This paper explores the relationship between sexual behavior and methamphetamine use in a community-based sample of women who use drugs in San Francisco, CA.
Using mixed methods, it delves into different dimensions of sexual behavior and methamphetamine use — inclusive not only of the risk of unprotected intercourse, but of desire, pleasure and the challenges of overcoming trauma. Our goal was to understand sexual behavior as an experience rather than solely as a risk behavior. By extending the boundaries of conventional HIV risk assessment; this research strives to bring new depth and insights to understanding the sexual behavior of women who use drugs.
Rather, the two methodological approaches provide different perspectives on similar, but often not identical, issues. Interpreting data using mixed methods requires active engagement in both views Ciccarone, , much like looking through the dual lenses of a pair of binoculars. The study described here was designed to use mixed methods from its inception.
Based on the knowledge that sexual behavior among disadvantaged women is complex and multi-dimensional, the intention was to complement quantitative findings with qualitative data regarding the contexts and circumstances of unprotected sex.
Desire, pleasure and disinhibition arose as central themes relevant to sexual behavior and methamphetamine use, as well as to definitions of the self. Greene refers to the emergence of new concepts as a result of mixed methods analysis as initiation, the development of fresh insights and areas of inquiry Greene, Thus, in this paper, mixed methods served both the purposes of complementarity as planned and initiation as discovered.
Study Procedures Quantitative and qualitative data collection was conducted simultaneously from July — June in San Francisco, California. Participants were then given six coupons to recruit other methamphetamine-using women that they knew, and so on, using this process to build the quantitative sample.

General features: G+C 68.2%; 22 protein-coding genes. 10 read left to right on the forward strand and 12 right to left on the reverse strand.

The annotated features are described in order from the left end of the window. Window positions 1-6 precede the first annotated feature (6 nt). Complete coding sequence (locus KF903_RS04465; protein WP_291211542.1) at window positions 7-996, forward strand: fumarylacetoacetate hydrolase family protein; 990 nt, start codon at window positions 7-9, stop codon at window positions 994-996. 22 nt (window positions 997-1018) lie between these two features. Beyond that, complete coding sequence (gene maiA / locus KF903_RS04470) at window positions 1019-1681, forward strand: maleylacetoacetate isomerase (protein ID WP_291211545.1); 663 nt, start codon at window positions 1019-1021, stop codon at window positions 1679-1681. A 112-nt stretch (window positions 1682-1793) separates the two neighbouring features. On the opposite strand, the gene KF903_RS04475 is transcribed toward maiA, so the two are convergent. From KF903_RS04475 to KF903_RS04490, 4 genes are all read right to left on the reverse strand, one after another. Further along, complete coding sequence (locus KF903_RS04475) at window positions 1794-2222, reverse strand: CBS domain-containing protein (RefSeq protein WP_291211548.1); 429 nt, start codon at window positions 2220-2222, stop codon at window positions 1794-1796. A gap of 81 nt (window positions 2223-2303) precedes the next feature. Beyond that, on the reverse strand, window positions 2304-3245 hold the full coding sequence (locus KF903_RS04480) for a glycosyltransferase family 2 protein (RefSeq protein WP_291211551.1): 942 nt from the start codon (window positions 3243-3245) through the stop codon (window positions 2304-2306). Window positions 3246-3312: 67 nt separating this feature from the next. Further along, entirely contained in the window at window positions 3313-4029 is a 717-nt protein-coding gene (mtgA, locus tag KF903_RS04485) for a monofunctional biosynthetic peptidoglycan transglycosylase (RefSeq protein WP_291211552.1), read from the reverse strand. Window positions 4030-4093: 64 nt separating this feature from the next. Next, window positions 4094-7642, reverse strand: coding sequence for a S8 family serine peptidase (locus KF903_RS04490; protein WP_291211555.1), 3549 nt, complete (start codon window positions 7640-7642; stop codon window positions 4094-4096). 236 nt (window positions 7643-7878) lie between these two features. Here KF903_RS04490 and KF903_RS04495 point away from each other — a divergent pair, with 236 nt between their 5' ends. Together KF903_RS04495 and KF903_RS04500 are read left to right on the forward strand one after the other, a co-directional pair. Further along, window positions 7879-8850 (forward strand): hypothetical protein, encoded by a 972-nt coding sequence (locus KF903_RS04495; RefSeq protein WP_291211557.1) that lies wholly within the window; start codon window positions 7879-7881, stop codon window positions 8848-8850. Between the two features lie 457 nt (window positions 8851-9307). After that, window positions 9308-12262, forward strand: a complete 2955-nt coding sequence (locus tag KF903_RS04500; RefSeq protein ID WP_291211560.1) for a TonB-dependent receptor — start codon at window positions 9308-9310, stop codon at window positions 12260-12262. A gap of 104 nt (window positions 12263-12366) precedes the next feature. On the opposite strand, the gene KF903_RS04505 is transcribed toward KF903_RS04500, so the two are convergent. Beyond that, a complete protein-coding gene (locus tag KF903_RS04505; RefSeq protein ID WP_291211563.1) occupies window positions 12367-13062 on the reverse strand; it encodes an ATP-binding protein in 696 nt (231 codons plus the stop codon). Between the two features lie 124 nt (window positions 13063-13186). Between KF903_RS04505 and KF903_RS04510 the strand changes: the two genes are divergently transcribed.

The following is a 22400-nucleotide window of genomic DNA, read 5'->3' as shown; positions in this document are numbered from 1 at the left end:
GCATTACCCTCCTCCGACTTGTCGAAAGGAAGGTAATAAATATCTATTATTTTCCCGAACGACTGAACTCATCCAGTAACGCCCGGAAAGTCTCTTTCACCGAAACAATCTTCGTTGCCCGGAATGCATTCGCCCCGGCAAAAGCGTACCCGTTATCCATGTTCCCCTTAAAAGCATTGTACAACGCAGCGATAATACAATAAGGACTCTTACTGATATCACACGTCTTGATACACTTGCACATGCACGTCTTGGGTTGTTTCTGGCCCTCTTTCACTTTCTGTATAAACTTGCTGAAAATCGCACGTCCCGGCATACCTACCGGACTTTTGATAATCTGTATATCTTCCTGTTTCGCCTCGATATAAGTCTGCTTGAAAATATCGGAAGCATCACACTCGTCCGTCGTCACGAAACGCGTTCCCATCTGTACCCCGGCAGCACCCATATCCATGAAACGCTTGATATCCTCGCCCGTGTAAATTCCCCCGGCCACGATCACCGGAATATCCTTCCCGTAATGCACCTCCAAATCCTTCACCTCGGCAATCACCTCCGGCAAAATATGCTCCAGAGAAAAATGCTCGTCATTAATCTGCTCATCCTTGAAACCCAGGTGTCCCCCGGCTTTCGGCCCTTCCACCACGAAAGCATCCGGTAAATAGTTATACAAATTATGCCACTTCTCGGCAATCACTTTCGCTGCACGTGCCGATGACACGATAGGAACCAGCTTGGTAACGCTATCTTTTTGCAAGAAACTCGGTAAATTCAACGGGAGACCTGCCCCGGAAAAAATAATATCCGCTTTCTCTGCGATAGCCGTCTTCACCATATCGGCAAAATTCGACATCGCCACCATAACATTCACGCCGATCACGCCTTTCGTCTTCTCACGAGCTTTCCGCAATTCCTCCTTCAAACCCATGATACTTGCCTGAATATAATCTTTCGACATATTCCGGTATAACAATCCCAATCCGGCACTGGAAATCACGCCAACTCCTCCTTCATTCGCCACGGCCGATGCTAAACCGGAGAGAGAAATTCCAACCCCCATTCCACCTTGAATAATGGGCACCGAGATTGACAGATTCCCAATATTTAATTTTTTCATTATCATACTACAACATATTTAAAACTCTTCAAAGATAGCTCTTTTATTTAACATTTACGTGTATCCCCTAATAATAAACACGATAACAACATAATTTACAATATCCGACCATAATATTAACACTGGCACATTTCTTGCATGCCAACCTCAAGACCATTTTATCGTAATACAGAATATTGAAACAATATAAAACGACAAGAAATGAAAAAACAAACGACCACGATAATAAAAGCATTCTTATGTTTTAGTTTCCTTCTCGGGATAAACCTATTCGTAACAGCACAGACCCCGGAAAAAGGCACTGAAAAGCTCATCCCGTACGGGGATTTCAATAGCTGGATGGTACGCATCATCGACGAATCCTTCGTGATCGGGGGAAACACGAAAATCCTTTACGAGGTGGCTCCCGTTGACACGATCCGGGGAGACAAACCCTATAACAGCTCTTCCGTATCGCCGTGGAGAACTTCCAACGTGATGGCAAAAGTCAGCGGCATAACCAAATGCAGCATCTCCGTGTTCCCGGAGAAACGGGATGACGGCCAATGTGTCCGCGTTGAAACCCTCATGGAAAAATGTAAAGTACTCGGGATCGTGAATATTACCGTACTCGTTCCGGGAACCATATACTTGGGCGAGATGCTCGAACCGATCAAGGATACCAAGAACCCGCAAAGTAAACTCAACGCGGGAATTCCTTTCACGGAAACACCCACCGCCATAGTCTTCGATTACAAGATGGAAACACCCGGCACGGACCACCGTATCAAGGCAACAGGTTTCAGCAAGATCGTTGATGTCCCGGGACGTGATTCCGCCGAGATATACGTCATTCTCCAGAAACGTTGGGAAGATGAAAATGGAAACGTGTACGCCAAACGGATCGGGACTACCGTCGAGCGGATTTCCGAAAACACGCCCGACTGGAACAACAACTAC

Eligibility criteria for the study were a biological female; b age 18 or older; c methamphetamine use in past 30 days; d one or more male sexual partners in past 6 months; e referred by another participant with RDS recruitment coupon except initial recruits.
Eligibility was determined through a screening process that masked criteria by including several questions unrelated to eligibility. We also sought variation in sexual experiences and frequency of unprotected sex. In the process of strategically targeted sampling, the research team met weekly to discuss emerging quantitative and qualitative findings regarding methamphetamine use and sexual behavior, and identified potential candidates for in-depth qualitative interviews.
Similarly, as we began to note themes from qualitative findings, we selected participants and modified topics to further pursue our ideas, while simultaneously sampling strategically for the null hypothesis to control for potential subjective analytical bias and for potential distortions inherent to purposeful sampling Bourgois, Qualitative participants were recruited when they returned to the field site for HIV and STI results counseling, one week after the quantitative interview.
The repeated interactions with study participants 1 interview, 2 counseling sessions, and 1 qualitative interview provided further opportunities to collect qualitative observations regarding institutional interactions and structural vulnerabilities, made in the form of field notes by study staff.